The best thing is after you complete all the obstacles and collect all the white ninja characters, you can get a certification scroll (免許皆伝) from the village’s shop!
If you want to know what sort of training you will undergo during your visit, please refer to their website HERE. There are English subtitles in the Youtube video.
Tip: Bring a set of change clothes if you want to take on the challenge of crossing a waterway without a boat.
Shuriken Training Ground (手裏剣道場)
‘Shuriken’, commonly known as throwing stars, is a common weapon that all ninjas master. So at Kōka Ninja Village, of course, there is a training ground for you to learn how to hit a target with these hidden daggers.
Although it costs 300 yen for every 8 plays, the attraction excites most visitors, even adults.
Shinobi Shrine (志能便神社)
In the village, there is also a shrine. The Shinobi Shrine enshrines the ninjas who passed away during their missions.
Here, the main god is the Daikokuten (大黒天), also known as ‘Mahakala’ in Sanskrit. In Japan, The Daikokuten is said to be looking after pilgrims’ career success and business prosperity.
Dining at Kōka Ninja Village
There is a restaurant in the village. However, whether you are vegetarian or not, we recommend dining elsewhere.
Kōka Ninja Village’s Business Hours, Admission Fees, and Access Information
- The village is open from 10 am to 5 pm daily except Mondays
- The last admission is at 4 pm
- If Monday is a public holiday, it will close on the next business day
- The admission fee is
- 1,100 yen for adults
- 900 yen for high school students
- 800 yen for elementary school students
- 600 yen for children between 3 and 5 years old
Tip: Purchase your ticket online HERE for a discount on the admission fee. You can translate the webpage with Google Chrome’s translation function at the right of the address bar.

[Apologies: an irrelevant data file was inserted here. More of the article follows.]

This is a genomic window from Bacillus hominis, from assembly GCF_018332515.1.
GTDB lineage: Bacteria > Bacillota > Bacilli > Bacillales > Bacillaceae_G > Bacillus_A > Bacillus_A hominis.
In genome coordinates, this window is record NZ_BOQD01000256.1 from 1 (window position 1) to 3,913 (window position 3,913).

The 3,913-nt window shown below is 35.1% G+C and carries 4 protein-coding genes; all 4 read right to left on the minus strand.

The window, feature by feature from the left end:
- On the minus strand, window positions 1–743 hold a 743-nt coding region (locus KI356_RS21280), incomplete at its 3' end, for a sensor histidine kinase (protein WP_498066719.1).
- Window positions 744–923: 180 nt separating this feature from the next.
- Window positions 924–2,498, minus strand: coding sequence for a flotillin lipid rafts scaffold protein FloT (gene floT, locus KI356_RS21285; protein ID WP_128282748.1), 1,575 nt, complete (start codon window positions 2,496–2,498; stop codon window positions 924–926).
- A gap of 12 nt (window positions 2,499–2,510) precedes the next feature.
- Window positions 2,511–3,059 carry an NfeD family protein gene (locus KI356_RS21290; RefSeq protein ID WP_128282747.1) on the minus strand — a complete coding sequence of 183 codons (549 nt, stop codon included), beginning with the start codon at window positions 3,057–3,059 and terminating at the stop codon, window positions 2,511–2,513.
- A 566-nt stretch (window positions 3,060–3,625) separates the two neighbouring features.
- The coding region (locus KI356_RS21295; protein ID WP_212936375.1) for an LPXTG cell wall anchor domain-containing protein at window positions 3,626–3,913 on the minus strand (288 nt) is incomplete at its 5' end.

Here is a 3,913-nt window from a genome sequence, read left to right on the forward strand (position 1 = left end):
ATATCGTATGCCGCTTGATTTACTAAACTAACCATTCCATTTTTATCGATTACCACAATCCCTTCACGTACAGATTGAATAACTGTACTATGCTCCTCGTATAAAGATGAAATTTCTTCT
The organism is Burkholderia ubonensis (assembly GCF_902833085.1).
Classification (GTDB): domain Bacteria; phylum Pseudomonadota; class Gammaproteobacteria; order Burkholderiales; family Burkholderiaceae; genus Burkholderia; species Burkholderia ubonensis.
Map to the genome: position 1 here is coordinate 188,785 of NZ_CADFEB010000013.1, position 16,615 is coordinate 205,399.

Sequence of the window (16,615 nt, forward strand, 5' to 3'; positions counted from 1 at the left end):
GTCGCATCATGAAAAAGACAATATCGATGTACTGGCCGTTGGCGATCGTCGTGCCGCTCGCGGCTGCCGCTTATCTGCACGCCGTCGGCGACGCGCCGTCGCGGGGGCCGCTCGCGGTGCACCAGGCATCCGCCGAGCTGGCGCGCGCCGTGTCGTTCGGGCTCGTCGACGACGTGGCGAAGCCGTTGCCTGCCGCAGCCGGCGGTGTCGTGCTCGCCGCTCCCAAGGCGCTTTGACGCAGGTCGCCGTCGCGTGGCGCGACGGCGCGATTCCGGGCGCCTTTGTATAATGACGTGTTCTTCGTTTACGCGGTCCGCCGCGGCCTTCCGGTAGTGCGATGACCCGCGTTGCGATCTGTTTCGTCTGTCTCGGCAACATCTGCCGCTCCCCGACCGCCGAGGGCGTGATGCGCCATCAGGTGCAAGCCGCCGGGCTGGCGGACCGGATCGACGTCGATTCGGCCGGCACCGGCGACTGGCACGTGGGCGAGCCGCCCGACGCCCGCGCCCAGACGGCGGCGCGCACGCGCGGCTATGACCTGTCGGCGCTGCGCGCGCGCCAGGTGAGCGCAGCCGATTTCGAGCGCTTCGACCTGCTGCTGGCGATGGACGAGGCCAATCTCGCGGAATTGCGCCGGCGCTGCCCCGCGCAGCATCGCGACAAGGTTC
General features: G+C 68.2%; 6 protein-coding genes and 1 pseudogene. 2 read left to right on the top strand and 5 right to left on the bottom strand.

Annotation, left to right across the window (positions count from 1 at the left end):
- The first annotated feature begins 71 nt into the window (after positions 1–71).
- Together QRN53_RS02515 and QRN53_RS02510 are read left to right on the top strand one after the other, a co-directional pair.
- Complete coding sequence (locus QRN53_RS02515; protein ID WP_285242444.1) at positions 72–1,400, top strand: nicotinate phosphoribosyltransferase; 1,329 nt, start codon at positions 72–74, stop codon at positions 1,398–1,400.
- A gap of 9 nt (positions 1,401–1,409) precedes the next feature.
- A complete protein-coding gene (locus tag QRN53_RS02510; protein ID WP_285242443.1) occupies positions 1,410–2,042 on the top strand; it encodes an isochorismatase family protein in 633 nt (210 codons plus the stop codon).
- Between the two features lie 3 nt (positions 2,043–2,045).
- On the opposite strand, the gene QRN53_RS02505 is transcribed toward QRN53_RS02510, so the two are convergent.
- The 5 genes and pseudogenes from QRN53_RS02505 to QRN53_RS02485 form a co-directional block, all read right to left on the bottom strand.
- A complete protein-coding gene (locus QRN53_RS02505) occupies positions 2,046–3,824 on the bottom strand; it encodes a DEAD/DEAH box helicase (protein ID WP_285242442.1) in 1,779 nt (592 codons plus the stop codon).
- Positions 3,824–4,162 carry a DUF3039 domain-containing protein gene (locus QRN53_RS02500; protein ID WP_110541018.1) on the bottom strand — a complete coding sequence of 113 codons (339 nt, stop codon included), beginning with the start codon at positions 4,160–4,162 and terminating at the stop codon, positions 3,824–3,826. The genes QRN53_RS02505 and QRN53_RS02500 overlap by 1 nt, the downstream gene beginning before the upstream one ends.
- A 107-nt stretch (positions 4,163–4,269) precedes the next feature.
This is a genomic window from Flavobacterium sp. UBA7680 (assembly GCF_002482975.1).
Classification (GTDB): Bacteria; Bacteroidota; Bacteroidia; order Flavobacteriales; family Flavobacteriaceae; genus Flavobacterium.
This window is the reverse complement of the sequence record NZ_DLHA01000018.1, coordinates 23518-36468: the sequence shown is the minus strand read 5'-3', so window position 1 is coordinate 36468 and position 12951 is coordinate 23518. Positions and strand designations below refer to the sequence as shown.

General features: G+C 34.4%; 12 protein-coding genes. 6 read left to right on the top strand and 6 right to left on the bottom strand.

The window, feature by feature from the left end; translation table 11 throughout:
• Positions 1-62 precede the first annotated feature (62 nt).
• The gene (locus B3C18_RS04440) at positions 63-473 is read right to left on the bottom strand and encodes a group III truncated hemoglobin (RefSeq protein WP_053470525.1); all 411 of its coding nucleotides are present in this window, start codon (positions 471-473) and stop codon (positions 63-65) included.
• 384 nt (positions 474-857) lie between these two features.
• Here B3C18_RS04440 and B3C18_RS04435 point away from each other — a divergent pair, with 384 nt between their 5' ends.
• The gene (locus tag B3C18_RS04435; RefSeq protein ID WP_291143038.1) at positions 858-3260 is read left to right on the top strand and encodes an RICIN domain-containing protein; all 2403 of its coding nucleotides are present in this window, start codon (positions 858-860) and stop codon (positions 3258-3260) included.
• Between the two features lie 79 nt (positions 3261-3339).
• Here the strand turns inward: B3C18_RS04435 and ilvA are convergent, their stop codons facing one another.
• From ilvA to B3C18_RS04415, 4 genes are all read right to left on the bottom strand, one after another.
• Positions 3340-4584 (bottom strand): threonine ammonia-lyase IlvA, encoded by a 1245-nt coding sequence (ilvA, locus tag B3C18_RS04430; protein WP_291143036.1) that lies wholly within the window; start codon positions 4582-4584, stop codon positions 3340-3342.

Important: Please be aware that English explanations are unavailable in the village.
- From JR Kōka Station (甲賀駅), it is a 30-minute walk
- You can also utilize their free pick-up and drop-off service. When you arrive at Kōka Station, their car/bus should be waiting at the north exit
- On weekdays, please give them a call at +81-748-88-5000 when you get to Kōka Station
- On weekends and public holidays, a reservation is normally not required. But if you don’t see their car when you arrive, give them a call
- The drop-off service will depart from the village 15 minutes before the train’s arrival time
Important: The last drop-off service is 15 minutes before the village’s closing time.
Tip: If you don’t speak Japanese, kindly ask the staff at the station to see if they can make the phone call on your behalf.
Kōka Ninja House (甲賀流 忍術屋敷)
While the ninja house in Kōka Ninja Village can be fun, the Kōga School Ninja House is even more awesome. Why? Because it was the actual home of the head of the 53 Kōga school ninja families!
Mochizuki clan was the family who ruled the Kōka region since the Heian period (794 – 1185). In the turbulent Sengoku period (1467 – 1615), it became the head of all the ninja families and built this residence here, full of ninja tricks.
The complex that belonged to Mochizuki Izumo no Kami (望月出雲守) is the only ninja house that existed in Japan that had real ninjas living in it. The tricks of this house started with where the residence’s entrance is. Unlike most of the attractions in the world, although you can certainly see the roof of the house, you might be walking in circles before you find the front gate in the photo.
What a great way to increase the chances of survival!
Changing into Ninja Costume
You can also rent a ninja costume at Kōga School Ninja House. The good news is that it is cheaper as well!